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After loving Kameron Hurley's God's War (Canada, USA, Europe) and Infidel (Canada, USA, Europe) to such a degree, I was really looking forward to the final chapter in this trilogy. The first two installments were brutal, uncompromising, brilliant, and enthralling. And both were awesome reads!

The questions was: Could Kameron Hurley close the show in style and with as much aplomb as she demonstrated in the first two volumes? Well, the answer is a resounding yes! Hurley has now joined my short list of speculative fiction "must read" authors. Whatever project she works on next -- and here's to hoping it will be another novel/series set on Umayma, for we know too little about that strange, mutating world and what we do know makes us want to beg for much more -- I'll read it as soon as it becomes available.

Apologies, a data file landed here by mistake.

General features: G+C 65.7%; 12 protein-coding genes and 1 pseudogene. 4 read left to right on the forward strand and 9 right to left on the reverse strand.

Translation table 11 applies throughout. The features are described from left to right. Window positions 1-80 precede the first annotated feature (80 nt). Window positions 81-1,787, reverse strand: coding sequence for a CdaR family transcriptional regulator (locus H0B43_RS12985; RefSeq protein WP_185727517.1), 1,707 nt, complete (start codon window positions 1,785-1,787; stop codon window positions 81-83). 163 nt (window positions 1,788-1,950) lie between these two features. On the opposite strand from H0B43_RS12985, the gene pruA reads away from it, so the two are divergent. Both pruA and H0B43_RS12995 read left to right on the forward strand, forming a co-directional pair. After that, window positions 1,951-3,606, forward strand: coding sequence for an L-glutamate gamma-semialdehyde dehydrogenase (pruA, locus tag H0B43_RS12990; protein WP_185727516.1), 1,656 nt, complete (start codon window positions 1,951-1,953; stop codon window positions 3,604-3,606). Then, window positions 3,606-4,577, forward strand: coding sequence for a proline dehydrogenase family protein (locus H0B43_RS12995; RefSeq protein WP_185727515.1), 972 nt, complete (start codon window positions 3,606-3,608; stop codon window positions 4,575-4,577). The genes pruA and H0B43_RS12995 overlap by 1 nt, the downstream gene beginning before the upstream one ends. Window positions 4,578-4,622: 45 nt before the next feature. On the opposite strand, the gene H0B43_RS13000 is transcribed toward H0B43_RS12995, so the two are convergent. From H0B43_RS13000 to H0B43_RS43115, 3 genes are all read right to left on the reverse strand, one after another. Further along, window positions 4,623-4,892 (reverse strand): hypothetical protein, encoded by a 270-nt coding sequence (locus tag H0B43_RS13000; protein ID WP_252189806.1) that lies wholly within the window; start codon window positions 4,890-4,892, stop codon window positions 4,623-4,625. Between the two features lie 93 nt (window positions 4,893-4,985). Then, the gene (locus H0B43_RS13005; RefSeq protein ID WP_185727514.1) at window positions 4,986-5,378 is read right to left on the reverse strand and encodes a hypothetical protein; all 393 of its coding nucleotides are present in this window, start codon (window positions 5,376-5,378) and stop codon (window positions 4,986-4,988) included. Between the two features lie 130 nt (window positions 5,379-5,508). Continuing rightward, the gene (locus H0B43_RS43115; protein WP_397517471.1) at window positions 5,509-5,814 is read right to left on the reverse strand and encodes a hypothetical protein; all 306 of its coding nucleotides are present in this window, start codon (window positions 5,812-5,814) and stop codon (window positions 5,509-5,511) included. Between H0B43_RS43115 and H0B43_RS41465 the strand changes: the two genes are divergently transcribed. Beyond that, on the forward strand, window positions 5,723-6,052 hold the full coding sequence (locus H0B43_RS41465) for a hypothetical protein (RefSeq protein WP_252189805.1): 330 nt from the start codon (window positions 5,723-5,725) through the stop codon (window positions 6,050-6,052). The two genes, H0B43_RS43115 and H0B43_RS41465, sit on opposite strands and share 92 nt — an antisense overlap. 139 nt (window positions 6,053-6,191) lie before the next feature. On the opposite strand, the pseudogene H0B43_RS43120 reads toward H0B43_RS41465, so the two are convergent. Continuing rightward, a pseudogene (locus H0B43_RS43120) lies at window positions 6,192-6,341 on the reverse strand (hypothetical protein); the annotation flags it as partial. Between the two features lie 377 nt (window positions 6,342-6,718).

Here's the blurb:

After years in exile, Nyxnissa so Dasheem is once more a bel dame, part of a sisterhood of elite government assassins trained to a cut a target's head off without remorse. But the end of a centuries-long war has thrown her native land of Nasheen into turmoil. A huge influx of unemployed--and unemployable--young soldiers have brought Nasheen to the brink of civil war, even as an alien spaceship stations itself in orbit above the capital.

With aliens in the sky and revolution on the ground, Nyx figures it's a good time to get the hell out of Nasheen, so she assembles a team of renegades, shape-shifters, magicians, and mercenaries to rescue a missing political leader who may be the difference between peace and bloodshed.